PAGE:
GOLF NOTEBOOK / MARTIN BECK : Eric Woods Better Late Than Never
Coming off his worst performance of the year, Eric Woods nearly made the biggest mistake of his professional golf career.
Woods, who played at Corona del Mar High and UC Irvine, missed his tee time for the first round of the Ontario (Canada) Open this month. That cost him two strokes. But had he arrived at the tee box a few minutes later, after his group had hit their second shots, he would have been disqualified from the tournament he had won in 1993.
“By the time I got there my group was halfway down the fairway. I just dropped my ball and ripped it, ‘Fore,’ ” Woods said, laughing.
It turned out to be an insignificant mistake. Woods birdied that first hole for a bogey and after an eagle and a birdie he was two-under par. He finished three-under 69, two shots behind the leader after one round, and wound up winning the tournament by four strokes.
It was the first victory of 1994 the Canadian PGA season for Woods, who won two tournaments and was the leading money winner in Canada last year.
This season, after losing a playoff in the second event and finishing in the top 10 in the first five, Woods struggled. He finished 54th at the Canadian Masters and slipped to seventh in the tour’s Order of Merit, which with two events left put him in danger of finishing out of the top three and therefore missing the PGA Tour’s Canadian Open in September.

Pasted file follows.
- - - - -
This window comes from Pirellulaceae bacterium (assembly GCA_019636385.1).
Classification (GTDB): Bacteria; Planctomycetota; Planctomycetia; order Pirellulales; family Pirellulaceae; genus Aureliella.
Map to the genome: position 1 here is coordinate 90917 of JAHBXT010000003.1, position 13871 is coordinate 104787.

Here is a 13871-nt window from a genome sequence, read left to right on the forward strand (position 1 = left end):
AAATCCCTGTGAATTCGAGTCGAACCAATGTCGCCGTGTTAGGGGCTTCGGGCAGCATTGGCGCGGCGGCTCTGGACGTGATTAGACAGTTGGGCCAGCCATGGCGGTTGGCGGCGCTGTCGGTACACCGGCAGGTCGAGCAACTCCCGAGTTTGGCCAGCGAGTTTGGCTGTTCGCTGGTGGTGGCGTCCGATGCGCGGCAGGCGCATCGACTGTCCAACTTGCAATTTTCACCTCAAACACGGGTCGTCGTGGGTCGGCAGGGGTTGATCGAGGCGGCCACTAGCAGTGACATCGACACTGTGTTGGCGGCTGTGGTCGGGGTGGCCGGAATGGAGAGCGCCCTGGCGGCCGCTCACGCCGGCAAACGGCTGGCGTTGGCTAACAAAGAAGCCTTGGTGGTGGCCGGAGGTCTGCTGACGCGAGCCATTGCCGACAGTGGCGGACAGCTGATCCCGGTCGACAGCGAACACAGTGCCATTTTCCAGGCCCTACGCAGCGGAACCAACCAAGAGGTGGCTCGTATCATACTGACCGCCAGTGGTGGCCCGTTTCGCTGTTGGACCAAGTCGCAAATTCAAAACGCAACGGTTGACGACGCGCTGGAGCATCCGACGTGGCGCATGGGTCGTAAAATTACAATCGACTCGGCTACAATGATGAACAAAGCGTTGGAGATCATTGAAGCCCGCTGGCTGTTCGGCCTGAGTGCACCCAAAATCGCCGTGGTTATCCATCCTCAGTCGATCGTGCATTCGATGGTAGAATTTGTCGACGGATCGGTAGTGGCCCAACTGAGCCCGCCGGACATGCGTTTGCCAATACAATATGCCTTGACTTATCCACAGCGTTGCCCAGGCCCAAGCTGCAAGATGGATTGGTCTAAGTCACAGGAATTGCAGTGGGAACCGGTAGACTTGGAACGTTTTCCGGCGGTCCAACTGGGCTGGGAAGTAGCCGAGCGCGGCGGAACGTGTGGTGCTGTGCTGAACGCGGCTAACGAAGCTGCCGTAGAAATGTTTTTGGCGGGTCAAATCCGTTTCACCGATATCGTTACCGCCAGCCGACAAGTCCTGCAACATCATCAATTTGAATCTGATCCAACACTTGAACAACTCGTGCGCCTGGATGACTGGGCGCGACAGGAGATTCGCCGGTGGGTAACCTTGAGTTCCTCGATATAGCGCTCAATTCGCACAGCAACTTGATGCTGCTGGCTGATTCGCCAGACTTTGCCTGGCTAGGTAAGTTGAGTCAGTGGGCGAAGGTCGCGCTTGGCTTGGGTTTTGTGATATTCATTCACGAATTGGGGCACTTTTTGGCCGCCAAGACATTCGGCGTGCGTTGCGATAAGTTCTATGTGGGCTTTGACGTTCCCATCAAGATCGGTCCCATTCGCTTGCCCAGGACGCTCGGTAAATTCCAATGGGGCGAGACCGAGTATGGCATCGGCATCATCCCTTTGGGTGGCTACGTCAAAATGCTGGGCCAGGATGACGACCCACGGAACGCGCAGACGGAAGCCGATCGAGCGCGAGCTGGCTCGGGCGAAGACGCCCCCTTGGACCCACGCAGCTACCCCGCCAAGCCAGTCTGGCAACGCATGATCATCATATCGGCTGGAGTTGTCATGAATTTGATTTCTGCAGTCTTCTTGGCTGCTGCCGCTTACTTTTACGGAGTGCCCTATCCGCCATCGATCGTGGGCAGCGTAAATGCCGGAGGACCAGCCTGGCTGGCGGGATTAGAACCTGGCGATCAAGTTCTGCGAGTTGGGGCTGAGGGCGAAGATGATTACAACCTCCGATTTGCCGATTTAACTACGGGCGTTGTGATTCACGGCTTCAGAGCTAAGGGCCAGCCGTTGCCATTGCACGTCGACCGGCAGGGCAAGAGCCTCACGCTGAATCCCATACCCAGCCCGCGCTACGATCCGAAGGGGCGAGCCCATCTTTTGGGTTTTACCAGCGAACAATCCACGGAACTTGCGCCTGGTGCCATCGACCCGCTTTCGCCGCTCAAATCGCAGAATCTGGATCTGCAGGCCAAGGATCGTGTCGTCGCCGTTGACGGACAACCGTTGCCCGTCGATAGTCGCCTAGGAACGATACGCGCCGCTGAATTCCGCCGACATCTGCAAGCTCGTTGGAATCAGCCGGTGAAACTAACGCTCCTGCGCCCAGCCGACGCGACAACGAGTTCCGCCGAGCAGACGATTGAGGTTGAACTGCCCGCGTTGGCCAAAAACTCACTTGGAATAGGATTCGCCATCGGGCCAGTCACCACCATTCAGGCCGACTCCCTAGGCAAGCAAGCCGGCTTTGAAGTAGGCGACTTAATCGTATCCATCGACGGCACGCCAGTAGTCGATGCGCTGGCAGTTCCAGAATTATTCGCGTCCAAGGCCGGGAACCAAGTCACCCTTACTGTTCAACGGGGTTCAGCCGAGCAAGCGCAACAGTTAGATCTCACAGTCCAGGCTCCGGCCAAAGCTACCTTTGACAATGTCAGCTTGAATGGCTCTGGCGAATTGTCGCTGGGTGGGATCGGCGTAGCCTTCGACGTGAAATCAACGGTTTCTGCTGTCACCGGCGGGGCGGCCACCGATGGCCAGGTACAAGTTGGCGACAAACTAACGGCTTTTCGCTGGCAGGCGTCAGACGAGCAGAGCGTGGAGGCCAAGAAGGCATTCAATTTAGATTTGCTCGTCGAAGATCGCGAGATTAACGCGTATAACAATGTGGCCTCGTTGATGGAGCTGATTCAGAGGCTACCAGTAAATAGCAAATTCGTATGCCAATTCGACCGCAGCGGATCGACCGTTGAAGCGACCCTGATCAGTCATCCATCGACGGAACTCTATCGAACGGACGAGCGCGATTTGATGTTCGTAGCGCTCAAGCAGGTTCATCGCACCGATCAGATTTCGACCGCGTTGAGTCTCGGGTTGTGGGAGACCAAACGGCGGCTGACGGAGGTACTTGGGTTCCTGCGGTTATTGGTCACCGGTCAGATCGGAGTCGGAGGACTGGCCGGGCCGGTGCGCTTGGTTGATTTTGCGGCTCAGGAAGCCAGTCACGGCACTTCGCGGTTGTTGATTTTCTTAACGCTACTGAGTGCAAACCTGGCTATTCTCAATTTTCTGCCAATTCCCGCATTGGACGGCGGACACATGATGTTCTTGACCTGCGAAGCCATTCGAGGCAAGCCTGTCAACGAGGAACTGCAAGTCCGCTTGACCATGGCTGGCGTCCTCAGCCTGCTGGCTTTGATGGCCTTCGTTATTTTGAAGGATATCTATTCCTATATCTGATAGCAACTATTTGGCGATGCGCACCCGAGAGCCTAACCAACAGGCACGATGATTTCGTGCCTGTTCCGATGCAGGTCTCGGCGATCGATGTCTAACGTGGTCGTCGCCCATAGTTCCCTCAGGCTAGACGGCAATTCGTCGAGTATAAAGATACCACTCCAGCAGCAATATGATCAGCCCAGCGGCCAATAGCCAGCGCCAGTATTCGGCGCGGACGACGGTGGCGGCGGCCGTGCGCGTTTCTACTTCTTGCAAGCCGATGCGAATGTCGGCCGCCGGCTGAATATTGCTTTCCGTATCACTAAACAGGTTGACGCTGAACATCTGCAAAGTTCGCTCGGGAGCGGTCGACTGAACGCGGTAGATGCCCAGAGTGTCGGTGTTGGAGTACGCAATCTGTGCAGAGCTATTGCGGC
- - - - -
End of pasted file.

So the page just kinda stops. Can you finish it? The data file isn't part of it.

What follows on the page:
The $18,000 first prize at Ontario put him back into the lead in the Order of Merit, which he won despite missing the cut last week at the season-ending Trafalgar CPGA Championship. He finished the season with $44,083 in prize money and also earned a $15,000 bonus.
Woods, who turned pro in 1988, said he enjoys his globe-trotting lifestyle. For the last two years, he has played on the tours in South Africa and Asia as well as Canada. He also was the South American Order of Merit winner in 1992.
His success helps him build a resume, which helps him earn exemptions on other tours and other tournaments. The key to exponential advancement, of course, is earning his PGA Tour card.
However, even if he is able to secure the card at the tour school this fall, he says, he’ll come back to Canada.
“We have a lot more fun on the Canadian Tour,” Woods said. “We have a good time up here.”
The Cal Olson/Payne Stewart-designed golf course under construction in East Coyote Hills could be ready to play as soon as October--with a significant catch: there won’t be any grass.
The developer, Unocal Land and Development Co., is hoping to hold a charity “dirt tournament” on the course, which actually is scheduled to open in September 1995.
“The only thing that’s missing basically is grass,” said Dennis Chapman, a Unocal official. “People are going to get a real feel for what takes place before you have a finished golf course.”
Plans are still sketchy, Chapman said, because he’s not sure how much of the course will be usable. Massive grading started in January and plans call for shaping of the holes to start in mid-September.
When completed, the public course will be 6,600 yards long from the back tees. Chapman said the company is hoping to hold greens fees below those charged by Tustin Ranch and Tijeras Creek (about $50 during the week) and above Imperial (about $20).
“We’re trying to be in the middle somewhere,” Chapman said.